WHY DO OLDER ADULTS NEED CHIROPRACTIC?
Back Pain:One study published in Chiropractic & Manual Therapies points to a report that found that 23 percent of older adults experience non-disabling back pain and an additional six percent suffer from disabling back pain, taking the total percentage of elderly individuals struggling with some level of back-related pain to 29 percent, or almost one-third of the population. Fortunately, chiropractic can provide positive results for geriatric patients with this particular type of pain by helping correct spinal misalignments and alleviating nerve impingements.
Neck Pain:Chiropractic can also help seniors with neck pain, according to research published in The Spine Journal. In one particular study, 241 people 65 years of age or older with neck pain for 12 weeks or more were divided into three different groups: those who received spinal manipulative therapy (chiropractic) and home exercise, persons engaged in supervised rehabilitative exercise and home exercise, and those who did home exercise only. Results showed that the group who engaged in chiropractic and home exercise reported the greatest neck pain relief.
Arthritis:Another physical issue common to elderly individuals is arthritis. The Centers for Disease Control and Prevention (CDC) cites that one-half of all people are susceptible to osteoarthritis in the knee by the age of 85. Furthermore, one-quarter of all people will likely develop arthritis in their hip region. One study published in the Journal of Chiropractic Medicine involved a 70-year-old female patient who struggled with hip osteoarthritis for over a year. She engaged in just 12 weeks of chiropractic and the result was “increased range of motion, improved balance and gait speed, and decreased disability.” Although these were very promising results, individuals in this age range require special considerations when it comes to which chiropractic table to use.
CAN CHIROPRACTIC MAKE ME WORSE?
When treating geriatric patients with issues such as back or neck pain, or even arthritis, special considerations are made in regards to treatment to make the experience more comfortable and pleasurable. For instance, the same force used to adjust a younger spine is not the same force applied to someone with a history of herniated discs and severe arthritis. It is also important to note that the office integrates additional therapies with each visit besides the adjustment. In this way, we can assure that the patient’s needs are met even if one therapy does not help.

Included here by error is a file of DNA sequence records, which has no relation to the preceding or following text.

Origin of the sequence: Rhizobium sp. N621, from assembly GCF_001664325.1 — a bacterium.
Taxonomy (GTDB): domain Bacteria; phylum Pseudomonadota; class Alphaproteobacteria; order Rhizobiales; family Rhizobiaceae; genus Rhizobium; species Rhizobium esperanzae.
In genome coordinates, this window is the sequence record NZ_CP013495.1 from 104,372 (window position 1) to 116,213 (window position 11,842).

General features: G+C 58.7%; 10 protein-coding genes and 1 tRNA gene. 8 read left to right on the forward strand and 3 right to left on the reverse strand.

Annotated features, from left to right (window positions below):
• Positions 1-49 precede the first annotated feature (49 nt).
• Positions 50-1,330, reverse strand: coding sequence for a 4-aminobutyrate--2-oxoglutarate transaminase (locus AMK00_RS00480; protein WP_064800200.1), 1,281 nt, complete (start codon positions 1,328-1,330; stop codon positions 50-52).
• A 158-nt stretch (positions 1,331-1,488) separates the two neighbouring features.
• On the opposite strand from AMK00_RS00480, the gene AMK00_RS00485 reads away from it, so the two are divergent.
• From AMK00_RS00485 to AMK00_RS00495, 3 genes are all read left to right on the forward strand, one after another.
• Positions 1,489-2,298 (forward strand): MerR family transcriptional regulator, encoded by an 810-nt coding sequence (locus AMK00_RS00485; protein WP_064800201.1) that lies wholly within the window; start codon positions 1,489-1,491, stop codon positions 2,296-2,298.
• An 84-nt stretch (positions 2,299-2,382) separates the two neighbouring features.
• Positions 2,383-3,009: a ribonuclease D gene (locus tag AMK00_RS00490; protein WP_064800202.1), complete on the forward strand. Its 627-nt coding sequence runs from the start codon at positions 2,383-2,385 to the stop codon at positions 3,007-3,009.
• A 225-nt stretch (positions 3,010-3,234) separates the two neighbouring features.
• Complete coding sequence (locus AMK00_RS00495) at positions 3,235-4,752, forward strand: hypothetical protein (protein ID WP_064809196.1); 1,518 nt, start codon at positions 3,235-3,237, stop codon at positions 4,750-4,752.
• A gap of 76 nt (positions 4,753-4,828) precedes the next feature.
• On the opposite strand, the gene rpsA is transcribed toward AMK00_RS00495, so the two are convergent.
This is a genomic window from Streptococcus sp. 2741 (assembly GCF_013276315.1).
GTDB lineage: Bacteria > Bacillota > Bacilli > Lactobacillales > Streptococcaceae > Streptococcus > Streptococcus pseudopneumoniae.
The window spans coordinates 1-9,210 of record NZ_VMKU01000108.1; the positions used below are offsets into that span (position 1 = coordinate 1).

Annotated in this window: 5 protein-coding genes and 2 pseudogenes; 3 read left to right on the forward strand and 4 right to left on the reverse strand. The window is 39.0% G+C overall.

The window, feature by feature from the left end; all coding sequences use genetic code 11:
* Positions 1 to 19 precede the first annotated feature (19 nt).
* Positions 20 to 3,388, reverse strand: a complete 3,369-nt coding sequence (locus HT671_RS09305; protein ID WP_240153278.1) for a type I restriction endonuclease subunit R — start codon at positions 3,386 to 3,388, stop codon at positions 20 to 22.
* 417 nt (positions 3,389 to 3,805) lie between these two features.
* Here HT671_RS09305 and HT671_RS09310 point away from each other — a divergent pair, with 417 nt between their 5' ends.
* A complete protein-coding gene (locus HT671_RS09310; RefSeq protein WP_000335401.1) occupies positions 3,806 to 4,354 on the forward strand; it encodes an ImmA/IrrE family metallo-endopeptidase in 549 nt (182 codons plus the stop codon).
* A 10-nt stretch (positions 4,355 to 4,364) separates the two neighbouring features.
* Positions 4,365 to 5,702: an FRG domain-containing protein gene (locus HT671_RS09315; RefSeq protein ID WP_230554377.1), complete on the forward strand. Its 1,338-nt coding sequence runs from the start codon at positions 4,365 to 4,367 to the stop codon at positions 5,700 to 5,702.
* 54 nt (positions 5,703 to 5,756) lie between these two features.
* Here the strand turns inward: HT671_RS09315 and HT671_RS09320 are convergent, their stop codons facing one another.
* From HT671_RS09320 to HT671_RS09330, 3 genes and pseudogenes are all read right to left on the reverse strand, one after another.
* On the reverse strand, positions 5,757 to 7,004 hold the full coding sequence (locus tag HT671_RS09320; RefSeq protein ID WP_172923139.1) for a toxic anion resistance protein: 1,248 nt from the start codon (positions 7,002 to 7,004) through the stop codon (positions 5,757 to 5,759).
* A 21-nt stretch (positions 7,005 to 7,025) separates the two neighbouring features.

WHAT DOES THE RESEARCH SAY?
A recent study published in Topics in Clinical Chiropractic¹ of randomized clinical trial data found chiropractic geriatric patients “less likely to have been hospitalized, less likely to have used a nursing home, more likely to report a better health status, more likely to exercise vigorously, and more likely to be mobile in the community.” While this information is open to interpretation, it does begin to address the wellness benefits that DCs have long asserted their care offers to patients, especially elderly ones. As the authors of the study concluded, “Although the number of chiropractic patients is low (n=23), and caution must be exercised in interpreting the data, the preliminary results are of considerable interest to chiropractic providers …”
While the geriatric population studied comprised 414 patients, of which only 5.65 percent were chiropractic patients, there were some very marked differences in health-related behaviors and characteristics between geriatric patients who received chiropractic care, and those who did not. The study discovered that chiropractic geriatric patients get more exercise and do more strenuous exercise, tend to be more mobile, and use more community services. Geriatric patients under chiropractic care were more likely to report their own health as being good to excellent, reported less arthritis, depression, and hospitalization, as well as fewer chronic conditions.
(as reported by the seniors)
- Regular Exercise
- Strenuous Exercise
- Current Smoker
- Any Alcohol Consumption
- Mobile More than 5 Days/Week
(as reported by the seniors)
- Good to Excellent Health
- More than 2 Chronic Conditions
- Falls in Past Month
- Pain in Past Month
- Visit Physician in Past Month
- Use Community Services in Past 3 Months
- Nursing Home Use in Past 3 Years
- Hospitalization in Past 3 Months
- Hospitalization in Past 3 Years